Lucid Dreaming – A Review of Ubuntu 10.04
The next version of Ubuntu, 10.04 “Lucid Lynx” is only a few weeks away, and it’s looking to be a very impressive release. Ubuntu has always seemed to be the Linux distro with the most sense of polish, and 10.04 seems to be the the most polished version of Ubuntu yet. Even though Lucid is just in beta, it seems to work incredibly well.
To get this out of the way, yes, BloGTK 2.0 appears to run flawlessly on Lucid, at least as far as I can tell. I’ll have to create some packages of 2.0 especially for Lucid, but just a repackage appears to be all that’s required.
I’m currently testing Lucid on my netbook (an older Acer Aspire) — and if Lucid can perform well on a machine with a paltry single-core Atom processor and 1GB of RAM, it should perform quite well on better hardware. And indeed, Lucid is plenty fast even on an older netbook.
And Lucid is fast. The boot sequence is the most rapid I’ve ever seen — it’s just a few seconds between the BIOS going through POST and hitting the login screen. There has been a lot of work involved in optimizing Ubuntu’s boot process, and it shows. The fact that it can boot so quickly on a netbook is a testament to how finely optimized the system is.
I’ve never been a fan of Ubuntu’s previous brown and yellow color scheme — it just didn’t strike me as aesthetically pleasing. Lucid features a much nicer theme by default. The default desktop is a bit plain, but it gets the job done. The default GTK theme is pleasing to the eye and features some nice rounded scrollbars.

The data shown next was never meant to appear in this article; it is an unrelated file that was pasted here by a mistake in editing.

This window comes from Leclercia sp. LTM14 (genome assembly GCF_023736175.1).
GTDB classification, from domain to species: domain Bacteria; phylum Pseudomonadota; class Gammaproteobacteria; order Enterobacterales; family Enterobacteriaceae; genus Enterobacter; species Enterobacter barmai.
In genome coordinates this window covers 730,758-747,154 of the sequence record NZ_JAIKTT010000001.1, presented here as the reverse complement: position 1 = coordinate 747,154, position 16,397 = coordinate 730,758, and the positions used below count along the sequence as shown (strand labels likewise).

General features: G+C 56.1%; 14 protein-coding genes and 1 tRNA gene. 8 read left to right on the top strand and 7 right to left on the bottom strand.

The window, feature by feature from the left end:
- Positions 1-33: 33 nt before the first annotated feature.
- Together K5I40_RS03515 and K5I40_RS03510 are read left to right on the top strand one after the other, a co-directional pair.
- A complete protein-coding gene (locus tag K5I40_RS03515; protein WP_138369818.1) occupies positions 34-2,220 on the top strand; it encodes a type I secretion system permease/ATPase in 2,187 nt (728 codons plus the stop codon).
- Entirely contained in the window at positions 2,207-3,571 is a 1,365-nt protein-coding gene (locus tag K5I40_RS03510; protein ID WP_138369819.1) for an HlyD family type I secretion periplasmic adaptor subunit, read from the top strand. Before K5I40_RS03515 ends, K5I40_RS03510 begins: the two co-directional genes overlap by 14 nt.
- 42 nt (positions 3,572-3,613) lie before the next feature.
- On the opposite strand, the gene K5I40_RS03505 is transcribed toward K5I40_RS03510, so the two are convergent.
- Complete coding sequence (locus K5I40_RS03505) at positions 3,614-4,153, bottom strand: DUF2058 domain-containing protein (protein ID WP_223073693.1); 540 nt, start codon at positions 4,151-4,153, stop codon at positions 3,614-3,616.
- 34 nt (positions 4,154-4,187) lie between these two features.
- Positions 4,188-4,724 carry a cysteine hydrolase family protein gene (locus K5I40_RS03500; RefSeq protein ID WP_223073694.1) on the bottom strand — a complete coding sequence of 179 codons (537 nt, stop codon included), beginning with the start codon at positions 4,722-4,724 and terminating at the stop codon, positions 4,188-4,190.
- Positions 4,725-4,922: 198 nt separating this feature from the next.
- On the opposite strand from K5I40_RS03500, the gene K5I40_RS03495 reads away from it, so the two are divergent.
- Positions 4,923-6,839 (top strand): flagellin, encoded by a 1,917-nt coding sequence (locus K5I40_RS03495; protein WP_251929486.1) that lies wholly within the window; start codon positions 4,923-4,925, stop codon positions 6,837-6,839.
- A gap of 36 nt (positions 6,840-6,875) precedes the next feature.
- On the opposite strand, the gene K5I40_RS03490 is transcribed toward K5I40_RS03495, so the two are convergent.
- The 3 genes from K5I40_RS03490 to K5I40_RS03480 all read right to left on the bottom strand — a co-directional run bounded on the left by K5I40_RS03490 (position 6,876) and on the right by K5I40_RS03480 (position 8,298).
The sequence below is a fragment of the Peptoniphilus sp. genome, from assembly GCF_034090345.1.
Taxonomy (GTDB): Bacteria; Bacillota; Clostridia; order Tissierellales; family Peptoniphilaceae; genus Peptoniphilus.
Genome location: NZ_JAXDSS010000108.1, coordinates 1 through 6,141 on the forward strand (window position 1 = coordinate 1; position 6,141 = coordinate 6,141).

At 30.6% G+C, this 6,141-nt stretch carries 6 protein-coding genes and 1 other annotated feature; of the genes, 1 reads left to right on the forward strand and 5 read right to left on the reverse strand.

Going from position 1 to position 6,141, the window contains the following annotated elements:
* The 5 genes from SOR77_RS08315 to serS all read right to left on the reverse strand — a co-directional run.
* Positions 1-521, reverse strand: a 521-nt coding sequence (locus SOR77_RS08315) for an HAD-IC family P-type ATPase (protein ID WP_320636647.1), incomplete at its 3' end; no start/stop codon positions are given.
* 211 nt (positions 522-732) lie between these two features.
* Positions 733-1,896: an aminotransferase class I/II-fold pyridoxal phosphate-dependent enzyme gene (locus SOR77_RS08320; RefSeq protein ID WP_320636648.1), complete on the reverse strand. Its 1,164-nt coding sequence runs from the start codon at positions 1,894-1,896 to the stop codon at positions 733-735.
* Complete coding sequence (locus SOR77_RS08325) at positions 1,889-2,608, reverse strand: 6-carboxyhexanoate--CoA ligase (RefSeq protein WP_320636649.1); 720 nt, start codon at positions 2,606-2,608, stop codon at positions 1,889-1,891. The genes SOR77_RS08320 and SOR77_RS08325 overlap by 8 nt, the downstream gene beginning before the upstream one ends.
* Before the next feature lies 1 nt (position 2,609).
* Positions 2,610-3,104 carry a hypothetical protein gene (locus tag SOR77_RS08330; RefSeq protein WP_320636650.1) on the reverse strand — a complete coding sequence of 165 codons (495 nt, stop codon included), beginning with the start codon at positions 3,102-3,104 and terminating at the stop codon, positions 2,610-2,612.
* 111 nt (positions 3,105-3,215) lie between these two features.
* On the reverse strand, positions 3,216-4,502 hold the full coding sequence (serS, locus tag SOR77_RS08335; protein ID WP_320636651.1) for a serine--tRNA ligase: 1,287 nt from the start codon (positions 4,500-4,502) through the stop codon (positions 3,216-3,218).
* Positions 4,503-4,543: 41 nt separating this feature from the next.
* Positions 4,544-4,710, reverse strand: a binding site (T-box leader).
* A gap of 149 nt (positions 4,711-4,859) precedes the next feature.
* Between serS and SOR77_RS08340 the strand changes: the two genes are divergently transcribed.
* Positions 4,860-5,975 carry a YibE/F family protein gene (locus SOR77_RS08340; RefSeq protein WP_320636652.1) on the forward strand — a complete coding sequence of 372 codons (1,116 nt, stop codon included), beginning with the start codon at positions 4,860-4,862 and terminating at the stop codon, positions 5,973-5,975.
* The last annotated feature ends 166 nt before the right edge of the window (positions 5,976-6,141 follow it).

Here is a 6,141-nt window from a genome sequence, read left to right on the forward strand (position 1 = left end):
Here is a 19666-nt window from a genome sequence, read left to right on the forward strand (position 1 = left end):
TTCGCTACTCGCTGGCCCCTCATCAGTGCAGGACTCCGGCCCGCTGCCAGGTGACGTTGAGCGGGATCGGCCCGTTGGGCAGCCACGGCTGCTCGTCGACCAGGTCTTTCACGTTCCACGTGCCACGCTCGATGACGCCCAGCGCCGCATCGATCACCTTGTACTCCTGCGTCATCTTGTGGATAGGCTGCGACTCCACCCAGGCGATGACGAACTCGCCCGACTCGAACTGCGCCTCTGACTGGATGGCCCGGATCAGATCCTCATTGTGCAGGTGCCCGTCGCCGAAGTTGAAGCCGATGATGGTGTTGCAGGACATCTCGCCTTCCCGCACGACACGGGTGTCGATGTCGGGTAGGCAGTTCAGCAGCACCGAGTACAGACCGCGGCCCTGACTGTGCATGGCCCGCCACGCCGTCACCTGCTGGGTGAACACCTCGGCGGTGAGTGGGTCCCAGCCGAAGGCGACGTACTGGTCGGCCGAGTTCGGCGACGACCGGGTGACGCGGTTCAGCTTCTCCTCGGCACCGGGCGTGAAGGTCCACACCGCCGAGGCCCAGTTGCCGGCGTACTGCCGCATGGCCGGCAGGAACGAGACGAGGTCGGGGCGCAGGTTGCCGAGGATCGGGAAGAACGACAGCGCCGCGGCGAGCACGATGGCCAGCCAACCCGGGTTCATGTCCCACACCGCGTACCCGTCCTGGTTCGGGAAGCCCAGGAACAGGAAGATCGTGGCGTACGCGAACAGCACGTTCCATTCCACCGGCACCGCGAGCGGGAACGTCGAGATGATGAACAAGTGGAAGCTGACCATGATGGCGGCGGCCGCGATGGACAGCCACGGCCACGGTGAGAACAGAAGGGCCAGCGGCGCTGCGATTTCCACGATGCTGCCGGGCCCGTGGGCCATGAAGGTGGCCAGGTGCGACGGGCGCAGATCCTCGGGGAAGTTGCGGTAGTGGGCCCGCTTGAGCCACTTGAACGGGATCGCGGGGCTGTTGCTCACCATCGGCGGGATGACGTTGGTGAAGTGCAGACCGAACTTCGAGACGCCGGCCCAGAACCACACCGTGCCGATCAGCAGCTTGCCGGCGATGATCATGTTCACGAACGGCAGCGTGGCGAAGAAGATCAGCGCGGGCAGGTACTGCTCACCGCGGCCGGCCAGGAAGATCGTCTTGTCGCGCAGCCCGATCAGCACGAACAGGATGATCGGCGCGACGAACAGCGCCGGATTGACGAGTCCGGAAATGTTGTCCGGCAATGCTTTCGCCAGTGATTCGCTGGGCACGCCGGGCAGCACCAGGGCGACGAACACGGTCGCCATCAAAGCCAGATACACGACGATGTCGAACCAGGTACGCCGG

But for some reason, the window controls are to the left, Mac-style. Except not quite Mac-style, as the order of the buttons is the same as Windows, with the close button on the far right. While Ubuntu head honcho Mark Shuttleworth thinks this is a grand idea, it just seems odd. It’s not a major thing, but it does throw you until you get the hang of it.
Lucid tries to integrate social networking throughout, using Gwibber. It’s a little rough around the edges as is, but this is still a beta, and there’s time to get it right. Social networking is the killer app for most users now, and having an OS that does it out of the box is nice.
Lucid is already looking to be a great step forward for Ubuntu, especially after 9.10 led to many complaints. Even on less powerful hardware, the improved boot times are nothing short of amazing. There are still a few rough edges in this beta, but that’s to be expected. Some of the changes may not appeal to everyone, but overall Lucid provides a very polished experience.
A polished experience is what Linux has been lacking for a long time. The entire Ubuntu team has been focusing on making Linux more usable from the ground up, and their efforts show. The competition is heating up – Mac OS X still provides an incredibly polished experience and Windows 7 sucks less than Vista did. (Damnation by feint praise indeed!) Lucid is a great advance to an already-great Linux distribution, and well worth the upgrade when it becomes final next month.